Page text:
• ControlBlock

    Power Switch, Game Controllers, and I/O for the Raspberry Pi

  • PowerBlock

    A Power Switch for the Raspberry Pi

  • The RetroPie Project

    Welcome to the RetroPie Project. This page provides information about all the pieces of the projects, the goals and should give you an understanding of what the RetroPie Project is.

Welcome!

This site is about various topics from the world of microelectronics, tinkering, software development, and other related topics. You can find our popular Raspberry Pi add-on boards ControlBlock and PowerBlock here.

This site is also the birth-place of RetroPie, the popular retro-gaming project for the Raspberry Pi. You can find articles about the original idea and articles of the first years of the project here.

Enjoy your stay on our sites!

Recent Posts

Getting Started with the RetroPie GPIO Adapter

This is a guide that describes how to get started with the RetroPie GPIO Adapter. It is organized as a step-by-step guide: Starting with the sole components and the PCB the hardware assembly is described in the first part. The second part then guides you though the software topics by describing how to test the button and how to enable …

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New Splash Screen Section

A new section in the forum was recently opened where you can browse and share your custom-made splash screens for your RetroPie installation. You can easily upload your own custom splash screen there, so I would like to encourage you to be creative and share your designs with us!

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Creating the RetroPie SD-card Image: A Recipe

An SD-card image of a RetroPie installation was recently made available. This post describes the individual steps taken in order to create such an image. While it serves me to ensure that no steps are forgotten during future updates, this post provides also an insight into the individual steps for people with interest in this topic.

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RetroPie Project Image Download

With the migration of the blog to a new provider it is now possible to offer a whole SD-card image of a complete RetroPie installation. You can find the download in the new RetroPie Downloads section of the RetroPie Project.

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A New Provider for the Blog

Another short side post: The blog has been migrated to a new provider!  This gives me the full control over every detail of the site and further enhances the possibilities for future developments of the site. I hope that all resources, links, pages, etc. are working – please tell me, if you find something that is not working!

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Update for the OwncloudPie script

I just commited an update for the OwncloudPie script. The server URL is now dynamically obtained from the configuration files and can be changed from within the script for an existing Owncloud installation now. Furthermore, it is now possible to download the latest version of the OwncloudPie script with the script itself. If you have any comments or suggestions, tell …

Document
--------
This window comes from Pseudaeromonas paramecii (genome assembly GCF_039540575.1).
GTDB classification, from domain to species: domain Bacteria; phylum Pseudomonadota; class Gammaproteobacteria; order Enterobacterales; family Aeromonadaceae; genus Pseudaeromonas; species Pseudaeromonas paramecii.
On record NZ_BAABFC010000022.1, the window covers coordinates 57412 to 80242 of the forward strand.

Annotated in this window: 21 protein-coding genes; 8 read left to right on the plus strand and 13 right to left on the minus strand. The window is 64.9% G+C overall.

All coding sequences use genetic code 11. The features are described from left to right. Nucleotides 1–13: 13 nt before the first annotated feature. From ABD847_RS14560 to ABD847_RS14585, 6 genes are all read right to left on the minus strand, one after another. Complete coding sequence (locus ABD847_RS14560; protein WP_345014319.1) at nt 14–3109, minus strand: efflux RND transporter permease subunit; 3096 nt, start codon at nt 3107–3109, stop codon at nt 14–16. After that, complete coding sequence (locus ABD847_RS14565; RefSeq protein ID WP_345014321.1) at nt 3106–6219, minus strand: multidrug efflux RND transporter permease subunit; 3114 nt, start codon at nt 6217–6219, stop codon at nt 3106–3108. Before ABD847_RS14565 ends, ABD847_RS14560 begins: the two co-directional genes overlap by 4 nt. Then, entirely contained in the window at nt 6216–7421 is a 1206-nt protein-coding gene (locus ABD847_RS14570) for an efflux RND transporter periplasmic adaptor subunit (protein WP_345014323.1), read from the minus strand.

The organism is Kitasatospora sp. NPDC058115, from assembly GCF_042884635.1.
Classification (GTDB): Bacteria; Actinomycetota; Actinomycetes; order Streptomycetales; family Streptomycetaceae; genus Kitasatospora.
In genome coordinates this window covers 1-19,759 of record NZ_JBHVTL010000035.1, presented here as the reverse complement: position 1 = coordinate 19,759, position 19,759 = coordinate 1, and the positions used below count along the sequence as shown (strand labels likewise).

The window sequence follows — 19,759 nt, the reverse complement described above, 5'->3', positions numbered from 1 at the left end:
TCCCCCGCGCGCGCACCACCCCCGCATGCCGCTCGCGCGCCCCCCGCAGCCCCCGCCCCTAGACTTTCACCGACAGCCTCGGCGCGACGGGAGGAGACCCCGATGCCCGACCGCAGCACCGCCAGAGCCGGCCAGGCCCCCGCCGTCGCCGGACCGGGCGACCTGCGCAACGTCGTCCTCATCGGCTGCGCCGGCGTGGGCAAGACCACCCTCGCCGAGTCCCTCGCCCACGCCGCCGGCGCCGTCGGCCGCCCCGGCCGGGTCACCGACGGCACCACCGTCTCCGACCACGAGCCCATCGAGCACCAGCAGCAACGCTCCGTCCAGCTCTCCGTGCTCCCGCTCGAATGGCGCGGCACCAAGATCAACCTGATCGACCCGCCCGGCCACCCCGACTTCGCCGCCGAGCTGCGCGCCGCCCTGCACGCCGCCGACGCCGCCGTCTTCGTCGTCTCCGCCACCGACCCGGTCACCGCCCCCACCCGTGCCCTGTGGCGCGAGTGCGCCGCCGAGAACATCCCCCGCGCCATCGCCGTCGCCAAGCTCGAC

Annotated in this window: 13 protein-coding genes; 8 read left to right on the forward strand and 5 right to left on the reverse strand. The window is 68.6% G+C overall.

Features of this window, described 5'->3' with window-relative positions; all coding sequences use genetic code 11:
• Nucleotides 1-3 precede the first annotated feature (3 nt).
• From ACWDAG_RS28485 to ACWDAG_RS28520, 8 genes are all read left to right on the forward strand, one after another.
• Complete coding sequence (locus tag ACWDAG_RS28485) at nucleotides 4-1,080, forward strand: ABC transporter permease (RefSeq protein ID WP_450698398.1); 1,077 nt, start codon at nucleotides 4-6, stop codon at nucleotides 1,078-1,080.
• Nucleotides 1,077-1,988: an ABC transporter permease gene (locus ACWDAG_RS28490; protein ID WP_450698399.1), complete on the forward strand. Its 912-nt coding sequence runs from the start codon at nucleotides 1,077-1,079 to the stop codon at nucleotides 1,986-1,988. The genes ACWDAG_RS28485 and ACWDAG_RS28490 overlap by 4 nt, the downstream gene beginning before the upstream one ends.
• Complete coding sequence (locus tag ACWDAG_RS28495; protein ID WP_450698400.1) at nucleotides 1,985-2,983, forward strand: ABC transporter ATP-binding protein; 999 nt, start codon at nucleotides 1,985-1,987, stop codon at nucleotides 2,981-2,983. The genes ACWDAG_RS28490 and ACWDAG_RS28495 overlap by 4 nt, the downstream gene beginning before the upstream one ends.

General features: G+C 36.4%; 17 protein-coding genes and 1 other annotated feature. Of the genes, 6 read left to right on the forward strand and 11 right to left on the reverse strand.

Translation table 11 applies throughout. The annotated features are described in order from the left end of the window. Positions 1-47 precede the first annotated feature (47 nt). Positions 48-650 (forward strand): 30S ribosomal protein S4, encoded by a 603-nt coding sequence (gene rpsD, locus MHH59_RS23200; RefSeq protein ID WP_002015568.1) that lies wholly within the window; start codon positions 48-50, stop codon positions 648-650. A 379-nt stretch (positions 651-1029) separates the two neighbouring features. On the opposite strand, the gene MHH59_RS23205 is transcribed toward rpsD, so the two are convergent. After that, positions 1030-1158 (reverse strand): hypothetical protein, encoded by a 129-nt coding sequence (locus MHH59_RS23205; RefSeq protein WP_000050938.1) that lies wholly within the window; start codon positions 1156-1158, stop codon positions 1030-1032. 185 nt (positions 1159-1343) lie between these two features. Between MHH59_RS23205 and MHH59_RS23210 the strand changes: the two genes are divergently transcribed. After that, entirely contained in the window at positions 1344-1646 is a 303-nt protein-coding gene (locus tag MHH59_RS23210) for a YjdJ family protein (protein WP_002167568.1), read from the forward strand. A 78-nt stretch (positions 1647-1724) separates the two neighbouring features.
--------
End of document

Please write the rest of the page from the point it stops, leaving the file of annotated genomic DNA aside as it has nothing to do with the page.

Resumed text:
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Video of RetroPie GPIO Adapter

I have uploaded a short demonstration video that shows the RetroPie GPIO Adapter in action: The video shows the RetroPie GPIO adapter connected with two SNES controllers within a PetRockBlock PIE case. The current Raspbian distribution is running in the video with a RetroPie Setup Script installation. The controllers are polled by the gamecon GPIO module that can be installed …

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The RetroPie GPIO Adapter

UPDATE: The RetroPie GPIO Adapter is replaced by the ControlBlock, which supports more controller types and provides even a power switch functionality. The ControlBlock is has its own page here. If you want to use your Raspberry Pi for gaming you certainly want to attach some sort of controller(s) to it. Since the Raspberry comes with two USB ports one …

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The RetroPie Project: An Interim Report

It has been some weeks ago since my last post, but things regarding the Raspberry Pi and the idea of the universal console did not stand still. Actually, there has been a lot of progress in many aspects of (what I will call from now on) the “RetroPie Project“.

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Your own cloud server with Owncloud on the Raspberry Pi

The management, synchronization, and sharing of files, calendar information, address book data, music, and photos is widely used nowadays. It is offered by many (often freely available) cloud-based services like Dropbox, Sugarsync, Flickr, Picasa and many others. The big players like Apple, Google, and Microsoft also offer multiple of these services and people can use all of these with just …

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